The news in John Manley’s piece in the Globe and Mail today is not that he’s calling for Stephane Dion’s resignation — everybody’s onside for that — but that he has come out firmly and publicly against the coalition — the first leading Liberal to do so. To wit:
As a Liberal, I believe the first step for my party is to replace Stéphane Dion as leader with someone whose first job is to rebuild the Liberal Party, rather than leading a coalition with the NDP.
There’s more in that vein (“the notion that the public would accept Stephane Dion as prime minister, after having resoundingly rejected that possibility a few weeks earlier, was delusional at best “), but it is best seen not as an attack on Dion, but as a shot across the bows of the current declared candidates to replace him, all of whom have publicly endorsed this “delusional” notion — and continue to do so.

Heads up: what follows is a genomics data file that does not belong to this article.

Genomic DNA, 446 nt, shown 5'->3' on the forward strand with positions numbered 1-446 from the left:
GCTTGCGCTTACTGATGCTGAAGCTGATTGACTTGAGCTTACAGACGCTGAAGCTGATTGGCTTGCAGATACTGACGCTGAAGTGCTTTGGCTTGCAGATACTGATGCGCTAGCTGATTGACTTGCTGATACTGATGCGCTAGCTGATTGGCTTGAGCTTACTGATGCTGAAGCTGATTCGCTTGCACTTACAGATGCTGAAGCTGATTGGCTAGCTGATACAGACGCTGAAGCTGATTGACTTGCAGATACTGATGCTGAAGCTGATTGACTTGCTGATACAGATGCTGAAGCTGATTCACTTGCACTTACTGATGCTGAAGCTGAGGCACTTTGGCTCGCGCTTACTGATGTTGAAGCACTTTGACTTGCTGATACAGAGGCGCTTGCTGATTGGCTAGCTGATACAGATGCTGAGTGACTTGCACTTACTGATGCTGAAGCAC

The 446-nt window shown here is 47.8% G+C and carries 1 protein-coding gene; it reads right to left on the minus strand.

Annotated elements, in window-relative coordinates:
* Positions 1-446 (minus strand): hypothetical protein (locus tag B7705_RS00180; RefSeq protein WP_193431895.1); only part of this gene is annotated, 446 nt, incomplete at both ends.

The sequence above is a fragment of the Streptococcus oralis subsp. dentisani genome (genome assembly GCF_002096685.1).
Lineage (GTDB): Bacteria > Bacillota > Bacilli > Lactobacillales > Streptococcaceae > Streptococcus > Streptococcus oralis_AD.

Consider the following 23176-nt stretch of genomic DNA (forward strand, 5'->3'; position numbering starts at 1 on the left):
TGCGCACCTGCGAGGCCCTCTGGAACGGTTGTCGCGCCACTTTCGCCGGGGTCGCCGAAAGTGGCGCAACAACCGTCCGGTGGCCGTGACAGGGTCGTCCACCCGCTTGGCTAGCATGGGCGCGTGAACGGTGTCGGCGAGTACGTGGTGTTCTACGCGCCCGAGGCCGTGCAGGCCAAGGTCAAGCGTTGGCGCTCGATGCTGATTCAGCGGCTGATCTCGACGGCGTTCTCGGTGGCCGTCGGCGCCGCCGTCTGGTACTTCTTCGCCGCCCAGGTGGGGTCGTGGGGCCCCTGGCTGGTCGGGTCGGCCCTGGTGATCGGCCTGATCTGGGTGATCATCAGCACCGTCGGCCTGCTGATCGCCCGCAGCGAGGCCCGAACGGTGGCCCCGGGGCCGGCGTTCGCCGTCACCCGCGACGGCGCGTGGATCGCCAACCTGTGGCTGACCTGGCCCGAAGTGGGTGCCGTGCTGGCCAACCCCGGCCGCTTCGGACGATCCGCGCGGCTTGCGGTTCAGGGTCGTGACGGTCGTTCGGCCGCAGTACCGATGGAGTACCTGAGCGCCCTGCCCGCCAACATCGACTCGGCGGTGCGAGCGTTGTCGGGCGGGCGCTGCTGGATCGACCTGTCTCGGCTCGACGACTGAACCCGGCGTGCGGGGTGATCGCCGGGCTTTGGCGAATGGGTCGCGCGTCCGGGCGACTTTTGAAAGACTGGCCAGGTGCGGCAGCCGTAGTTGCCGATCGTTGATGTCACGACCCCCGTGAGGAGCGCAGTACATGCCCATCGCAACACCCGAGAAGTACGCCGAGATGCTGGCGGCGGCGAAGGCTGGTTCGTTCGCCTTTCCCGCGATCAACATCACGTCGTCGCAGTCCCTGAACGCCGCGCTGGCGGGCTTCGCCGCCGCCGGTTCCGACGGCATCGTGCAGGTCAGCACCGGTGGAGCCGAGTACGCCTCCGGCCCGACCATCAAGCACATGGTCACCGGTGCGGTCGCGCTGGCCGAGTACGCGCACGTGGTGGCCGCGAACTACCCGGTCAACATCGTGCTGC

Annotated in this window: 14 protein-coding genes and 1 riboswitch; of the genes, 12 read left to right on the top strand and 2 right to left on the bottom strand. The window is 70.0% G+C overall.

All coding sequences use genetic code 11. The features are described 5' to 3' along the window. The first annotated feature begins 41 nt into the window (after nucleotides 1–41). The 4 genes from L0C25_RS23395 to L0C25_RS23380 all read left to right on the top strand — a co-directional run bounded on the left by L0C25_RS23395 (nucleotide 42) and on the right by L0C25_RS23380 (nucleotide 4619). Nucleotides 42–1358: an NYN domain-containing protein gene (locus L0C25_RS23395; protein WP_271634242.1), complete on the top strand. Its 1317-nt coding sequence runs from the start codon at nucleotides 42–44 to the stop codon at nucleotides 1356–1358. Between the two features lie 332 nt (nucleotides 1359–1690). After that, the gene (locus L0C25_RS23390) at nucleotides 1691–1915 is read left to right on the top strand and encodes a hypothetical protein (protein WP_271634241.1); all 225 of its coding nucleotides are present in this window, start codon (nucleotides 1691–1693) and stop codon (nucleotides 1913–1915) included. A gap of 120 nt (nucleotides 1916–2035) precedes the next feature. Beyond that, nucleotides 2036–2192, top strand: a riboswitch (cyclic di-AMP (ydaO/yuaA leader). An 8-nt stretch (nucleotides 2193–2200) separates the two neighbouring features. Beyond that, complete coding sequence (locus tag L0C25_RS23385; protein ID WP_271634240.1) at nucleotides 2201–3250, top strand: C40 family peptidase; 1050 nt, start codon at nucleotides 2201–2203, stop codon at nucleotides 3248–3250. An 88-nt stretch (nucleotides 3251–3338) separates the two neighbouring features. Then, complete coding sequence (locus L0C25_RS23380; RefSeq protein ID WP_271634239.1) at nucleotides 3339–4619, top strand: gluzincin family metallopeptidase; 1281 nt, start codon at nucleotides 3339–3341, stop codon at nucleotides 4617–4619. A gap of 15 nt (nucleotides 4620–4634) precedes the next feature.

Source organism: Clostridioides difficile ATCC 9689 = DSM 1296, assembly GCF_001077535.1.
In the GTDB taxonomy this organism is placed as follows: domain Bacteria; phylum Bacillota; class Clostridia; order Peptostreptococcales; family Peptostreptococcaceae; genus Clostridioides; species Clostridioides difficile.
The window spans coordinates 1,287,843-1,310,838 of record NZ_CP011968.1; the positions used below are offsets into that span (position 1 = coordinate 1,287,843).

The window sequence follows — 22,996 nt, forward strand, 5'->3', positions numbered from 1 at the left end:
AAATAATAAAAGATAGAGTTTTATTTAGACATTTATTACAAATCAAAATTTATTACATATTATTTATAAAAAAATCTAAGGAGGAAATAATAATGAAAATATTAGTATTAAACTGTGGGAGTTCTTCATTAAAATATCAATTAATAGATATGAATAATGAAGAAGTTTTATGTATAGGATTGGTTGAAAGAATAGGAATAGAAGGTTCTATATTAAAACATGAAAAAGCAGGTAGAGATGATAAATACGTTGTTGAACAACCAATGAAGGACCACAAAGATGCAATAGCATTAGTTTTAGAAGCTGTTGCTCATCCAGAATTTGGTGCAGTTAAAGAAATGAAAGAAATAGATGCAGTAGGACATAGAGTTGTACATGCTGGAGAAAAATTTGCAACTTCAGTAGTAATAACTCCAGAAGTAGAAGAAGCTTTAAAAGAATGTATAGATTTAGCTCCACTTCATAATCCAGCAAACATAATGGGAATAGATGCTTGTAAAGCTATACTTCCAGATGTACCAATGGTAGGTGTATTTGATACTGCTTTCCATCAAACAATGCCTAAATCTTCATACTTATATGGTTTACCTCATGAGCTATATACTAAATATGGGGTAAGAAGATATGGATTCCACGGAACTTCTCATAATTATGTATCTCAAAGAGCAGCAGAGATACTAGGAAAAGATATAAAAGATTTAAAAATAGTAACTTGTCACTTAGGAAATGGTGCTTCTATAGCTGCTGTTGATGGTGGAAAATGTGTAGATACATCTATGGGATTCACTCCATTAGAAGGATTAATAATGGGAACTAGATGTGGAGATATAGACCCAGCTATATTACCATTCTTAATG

That would obviously include Bob Rae — who is gearing up to campaign across the country in favour of the coalition — but also Michael Ignatieff, whose opposition to the deal has been confined to leaks from subordinates to the effect that he was the last person to sign the caucus letter calling on the Governor General to ask the coalition to form a government.
Manley’s intervention has sent shock waves through the party, where there is deep disatisfaction with the deal. If Ignatieff, the acknowledged frontrunner, does not forcefully dissociate himself from the coalition, a Draft Manley movement is inevitable. In fact, given the damage the coalition has already done to the party — 20% in the polls, anyone? — one may be under way as we speak.
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